Information the Key to Preventing Childhood Lead Poisoning
Goldman, Lynn R., Journal of Environmental Health
Over the past generation, protecting Children from lead poisoning has been one of the great success stories of this nation's commitment to public health and environmental protection. Since the 1970's, federal and state efforts to address dangerous sources of lead have resulted in a 90 percent reduction in the average blood-lead levels in children. Much of this success is the result of the phaseout of leaded gasoline, the ban on lead in food cans, and the ban on lead-based paints in residences. U.S. Environmental Protection Agency (EPA) researchers have focused their efforts on the young, having long noted that such environmental pollutants as lead can harm the sensitive brains and nervous systems of growing children more severely than adults.
Despite recent successes in prevention of lead poisoning, improperly managed lead-based paint in older homes remains the greatest source of exposure for the nation's children. In fact, the Secretary of the Department of Health and Human Services recently characterized lead poisoning as the "number one" environmental threat to the health of children in the United States. In 1992, a survey estimated that more than three million tons of lead in the form of lead-based paints still lurked in American dwellings built before 1980.
Studies since 1978 by the Department of Health and Human Services identified some previously unrecognized dangers of lead poisoning. Blood-lead levels once considered safe have been called into question. Over the period 1978 to 1991, the then Centers for Disease Control lowered the blood-lead level of concern from 60 to 10 micrograms per deciliter (a millionth of a gram in a tenth of a liter). But even low blood-lead levels have been associated with learning disabilities, growth impairment, hearing and visual impairment, and other damage to the brain and nervous system.
Today, more than 1.7 million American children under age six have blood-lead levels that exceed 10 micrograms per deciliter. Most of those children are being poisoned by deteriorating lead-based paint and the contaminated soil and dust it generates. Lead from exterior house paint can flake off or leach into the soil around the outside of the house. Dust created during normal paint wear (especially around windows and doors) can create a hard-to-see film on household surfaces. Cleaning and renovation can increase the threat of lead-based paint exposure by dispersing fine lead dust into the air. If lead paint is managed improperly, both adults and children can inhale the fine dust or ingest dangerous amounts of paint dust via hands and food. Children under age six are particularly susceptible. But much of the lead in homes can be handled and maintained safely by using simple, low-cost, common-sense procedures.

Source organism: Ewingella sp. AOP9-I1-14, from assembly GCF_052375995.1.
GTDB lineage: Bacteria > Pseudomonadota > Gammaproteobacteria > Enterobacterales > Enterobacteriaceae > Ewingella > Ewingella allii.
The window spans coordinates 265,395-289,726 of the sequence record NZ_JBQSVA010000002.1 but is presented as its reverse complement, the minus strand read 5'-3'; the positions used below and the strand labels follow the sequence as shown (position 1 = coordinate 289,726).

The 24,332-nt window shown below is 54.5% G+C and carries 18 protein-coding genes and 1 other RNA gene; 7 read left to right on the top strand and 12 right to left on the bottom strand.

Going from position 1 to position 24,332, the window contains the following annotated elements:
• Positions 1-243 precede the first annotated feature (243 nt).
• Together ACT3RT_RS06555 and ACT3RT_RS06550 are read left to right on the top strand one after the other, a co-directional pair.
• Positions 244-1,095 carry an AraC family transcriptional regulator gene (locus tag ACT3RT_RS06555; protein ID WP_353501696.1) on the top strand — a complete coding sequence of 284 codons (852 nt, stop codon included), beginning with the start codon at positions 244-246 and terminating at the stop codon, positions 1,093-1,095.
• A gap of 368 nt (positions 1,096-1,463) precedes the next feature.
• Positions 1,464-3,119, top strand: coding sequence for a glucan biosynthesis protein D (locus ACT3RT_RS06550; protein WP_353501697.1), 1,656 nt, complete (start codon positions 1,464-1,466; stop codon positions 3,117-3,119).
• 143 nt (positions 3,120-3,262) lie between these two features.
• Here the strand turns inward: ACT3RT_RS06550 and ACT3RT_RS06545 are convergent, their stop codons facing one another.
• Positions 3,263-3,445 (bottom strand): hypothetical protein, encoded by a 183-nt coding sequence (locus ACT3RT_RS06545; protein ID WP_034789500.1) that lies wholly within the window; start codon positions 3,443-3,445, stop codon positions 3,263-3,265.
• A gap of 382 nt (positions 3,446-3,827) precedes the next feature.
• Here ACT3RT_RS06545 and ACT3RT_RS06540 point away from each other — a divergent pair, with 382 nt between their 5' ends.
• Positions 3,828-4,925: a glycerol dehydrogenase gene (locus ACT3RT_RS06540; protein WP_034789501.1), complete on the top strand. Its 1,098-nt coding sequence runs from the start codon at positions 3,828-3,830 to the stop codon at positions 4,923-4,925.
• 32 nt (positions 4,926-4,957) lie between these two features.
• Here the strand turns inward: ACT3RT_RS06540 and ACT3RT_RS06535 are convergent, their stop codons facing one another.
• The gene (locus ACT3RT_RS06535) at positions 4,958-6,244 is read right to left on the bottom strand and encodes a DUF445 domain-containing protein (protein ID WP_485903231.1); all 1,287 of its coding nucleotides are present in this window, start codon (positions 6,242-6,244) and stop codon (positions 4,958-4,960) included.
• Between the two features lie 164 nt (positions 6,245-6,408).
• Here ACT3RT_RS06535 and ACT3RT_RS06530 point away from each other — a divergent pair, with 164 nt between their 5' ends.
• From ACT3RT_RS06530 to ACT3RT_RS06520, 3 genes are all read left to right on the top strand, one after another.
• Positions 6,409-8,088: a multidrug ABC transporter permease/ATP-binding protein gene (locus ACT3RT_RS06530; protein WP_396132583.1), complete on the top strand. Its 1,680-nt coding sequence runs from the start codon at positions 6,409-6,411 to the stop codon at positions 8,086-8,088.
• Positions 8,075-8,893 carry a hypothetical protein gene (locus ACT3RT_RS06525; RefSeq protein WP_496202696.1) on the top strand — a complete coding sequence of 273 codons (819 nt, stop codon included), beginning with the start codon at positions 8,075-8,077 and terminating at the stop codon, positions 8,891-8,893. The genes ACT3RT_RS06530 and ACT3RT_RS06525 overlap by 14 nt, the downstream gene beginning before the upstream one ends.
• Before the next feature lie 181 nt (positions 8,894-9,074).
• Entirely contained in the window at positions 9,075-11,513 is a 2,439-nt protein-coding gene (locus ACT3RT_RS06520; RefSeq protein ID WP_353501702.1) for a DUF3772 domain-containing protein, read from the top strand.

Recognizing the need for more public education, the EPA and the Department of Housing and Urban Development jointly issued a regulation in March 1996 providing for disclosure of possible hazards in lead-based paint at the time when homes are sold or rented. The rule implements section 1018 of the Residential Lead-Based Paint Hazard Reduction Act of 1992, designed to protect families from exposure to lead from paint, dust and soil.
This rule represents the federal Government's first step under the law of 1992 to build an infrastructure to ensure the elimination of lead-based paint hazards in housing. Other steps, to be implemented later, include oversight of state and local programs for training and certification of contractors who perform lead inspection and abatement services, and working with lending and insurance institutions to make lead-safe housing available. EPA will cooperate with other federal, state and local government agencies, as well as private organizations in carrying out these additional steps to prevent lead poisoning. …